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Benjamin Franklin’s Years In London
“I … sigh in the midst of cheerful company”
December 1976 | Volume 28, Issue 1
As the controversy quickened, Franklin was recognized more and more as the chief spokesman in England for the American cause. Georgia named him their agent in 1768, followed by New Jersey in 1769 and Massachusetts in 1770. When pressures became too much for him in London, Franklin found needed relaxation and amusement with a host of English friends. Writing to William, he said of his social life that “nothing can be more agreeable … ; a general respect paid me by the learned, a number of friends and acquaintances among them, with whom I have a pleasing intercourse … my company so much desired, that I seldom dine at home in winter, and could spend the whole summer in the country-houses of inviting friends, if I chose it.” Franklin was the kind of guest who brought zest and life to any group, and it was small wonder he was so popular. He loved practical jokes and lost no chance to indulge in them, and while visiting Lord Le Despencer he had the satisfaction of seeing one of his published satires swallowed hook, line, and sinker. Entitled “An Edict by the King of Prussia,” it was printed in the Public Advertiser . Franklin contentedly reported that ”… when the post brought that day’s papers … Mr Whitehead … came running in to us, out of breath, with the paper in his hand. Here! says he, here’s news for ye! Here’s the King of Prussia, claiming a right to this kingdom! All stared, and I as much as anybody; and he went on to read it. When he had read two or three paragraphs, a gentleman present said, Damn his impudence, I dare say, we shall hear by the next post that he is upon his march with one hundred thousand men to back this . Whitehead, who is very shrewd, soon after began to smoke it, and looking in my face said, I’ll be hanged if this is not some of your American jokes upon us . The reading went on, and ended with an abundance of laughing, and a general verdict that it was a fair hit: and the piece was cut out of the paper and preserved in my Lord’s collection.”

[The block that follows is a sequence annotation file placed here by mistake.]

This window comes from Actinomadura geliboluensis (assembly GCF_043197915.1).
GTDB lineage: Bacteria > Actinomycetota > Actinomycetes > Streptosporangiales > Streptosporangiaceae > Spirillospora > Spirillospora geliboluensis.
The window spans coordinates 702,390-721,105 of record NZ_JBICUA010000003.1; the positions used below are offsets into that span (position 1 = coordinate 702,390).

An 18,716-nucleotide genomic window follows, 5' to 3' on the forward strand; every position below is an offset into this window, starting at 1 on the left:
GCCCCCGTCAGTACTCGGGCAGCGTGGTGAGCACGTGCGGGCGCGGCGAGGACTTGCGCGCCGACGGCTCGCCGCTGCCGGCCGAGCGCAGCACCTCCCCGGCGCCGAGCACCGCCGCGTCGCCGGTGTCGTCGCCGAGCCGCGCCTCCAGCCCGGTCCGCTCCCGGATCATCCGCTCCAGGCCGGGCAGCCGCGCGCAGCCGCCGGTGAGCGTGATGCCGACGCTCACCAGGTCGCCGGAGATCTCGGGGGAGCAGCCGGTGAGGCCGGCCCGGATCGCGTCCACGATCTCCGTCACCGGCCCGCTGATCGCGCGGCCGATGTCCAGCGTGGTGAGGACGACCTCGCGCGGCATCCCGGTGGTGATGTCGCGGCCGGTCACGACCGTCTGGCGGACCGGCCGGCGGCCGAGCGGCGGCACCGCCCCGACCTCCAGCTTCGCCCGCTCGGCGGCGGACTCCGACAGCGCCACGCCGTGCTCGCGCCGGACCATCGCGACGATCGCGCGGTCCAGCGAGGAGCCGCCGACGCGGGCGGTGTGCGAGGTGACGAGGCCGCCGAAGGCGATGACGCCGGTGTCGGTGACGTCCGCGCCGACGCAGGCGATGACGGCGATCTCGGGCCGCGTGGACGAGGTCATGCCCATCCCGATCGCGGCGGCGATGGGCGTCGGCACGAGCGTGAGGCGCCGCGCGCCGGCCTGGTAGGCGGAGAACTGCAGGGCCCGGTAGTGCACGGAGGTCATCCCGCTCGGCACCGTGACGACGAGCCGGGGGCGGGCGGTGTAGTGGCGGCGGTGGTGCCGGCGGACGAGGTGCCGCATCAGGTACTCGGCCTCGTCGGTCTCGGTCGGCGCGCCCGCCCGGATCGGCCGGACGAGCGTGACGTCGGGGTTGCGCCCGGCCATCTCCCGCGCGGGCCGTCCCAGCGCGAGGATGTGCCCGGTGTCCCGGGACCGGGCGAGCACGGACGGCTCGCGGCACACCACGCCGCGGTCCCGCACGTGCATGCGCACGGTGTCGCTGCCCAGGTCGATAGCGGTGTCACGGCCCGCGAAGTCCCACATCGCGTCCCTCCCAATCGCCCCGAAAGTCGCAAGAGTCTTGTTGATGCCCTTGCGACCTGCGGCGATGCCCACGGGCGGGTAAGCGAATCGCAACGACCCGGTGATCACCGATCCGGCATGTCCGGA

”… the whole Town is one great smoaky House, and every Street a Chimney, the Air full of floating Sea Coal Soot, and you never get a sweet Breath of what is pure, without riding some Miles for it. …”
Franklin escaped London to preserve both mind and body. He had long ago complained to Debbie that “the whole Town is one great smoaky House, and every Street a Chimney, the Air full of floating Sea Coal Soot, and you never get a sweet Breath of what is pure, without riding some Miles for it into the Country.” At Bishop Shipley’s Twyford home on the River Itchen, Franklin could breathe “sweet air,” and in that quiet and congenial setting he was able to relax and begin his autobiography. Shipley regularly opposed the ministry on American issues, in 1774 making a speech wholeheartedly in favor of the American cause. Franklin sent it to America and later informed Shipley that the members of the First Continental Congress had drunk to his health in “three successive bumpers.”
But escape to the company of close friends could not protect Franklin from the tide of events that swept him ever more quickly to the final and irrevocable climax. He himself undoubtedly brought it on faster by his role in the affair of the so-called Hutchinson letters, which achieved instant and widespread notoriety in America.
The royal governor of Massachusetts, Thomas Hutchinson, in his private correspondence with Thomas Whately of the British cabinet, had revealed a tendency to incense the mother country against her colonies and recommended steps to widen the breach. Somehow Franklin managed to obtain some of these letters and others written by Lieutenant Governor Andrew Oliver, letters they had explicitly said were not to reach the eyes of colony agents, and he forwarded copies to Boston with the stipulation that they were not to be printed or copied.
The Boston rebels disregarded his instructions and promptly published the letters, with explosive effect. The Massachusetts Assembly petitioned for the removal of Hutchinson and Oliver. They in turn got Solicitor General Alexander Wedderburn in London to defend them, and Franklin was called before a meeting of the privy council, ostensibly to speak on behalf of the Massachusetts petition. What actually took place was a brutal attack on Franklin’s character in a room jammed to capacity by lords of the council, courtiers, politicians, and spectators. Called the Cockpit, this room had in fact once been a pit for fighting cocks during the reign of Henry VIII, but on this day, the twenty-ninth of January, 1774, there was no fight. According to Jeremy Bentham, Franklin stood entirely silent, “the whole time like a rock, in the same posture, his head resting on his left hand, and in that attitude abiding the pelting of the pitiless storm.” For one degrading hour he endured the laughter and derision of men he had lived and worked among for more than fifteen years. The hopes he had had of a reconciliation between America and the mother country and the love he had felt for England and Englishmen, drained out of him then and there, never to be revived.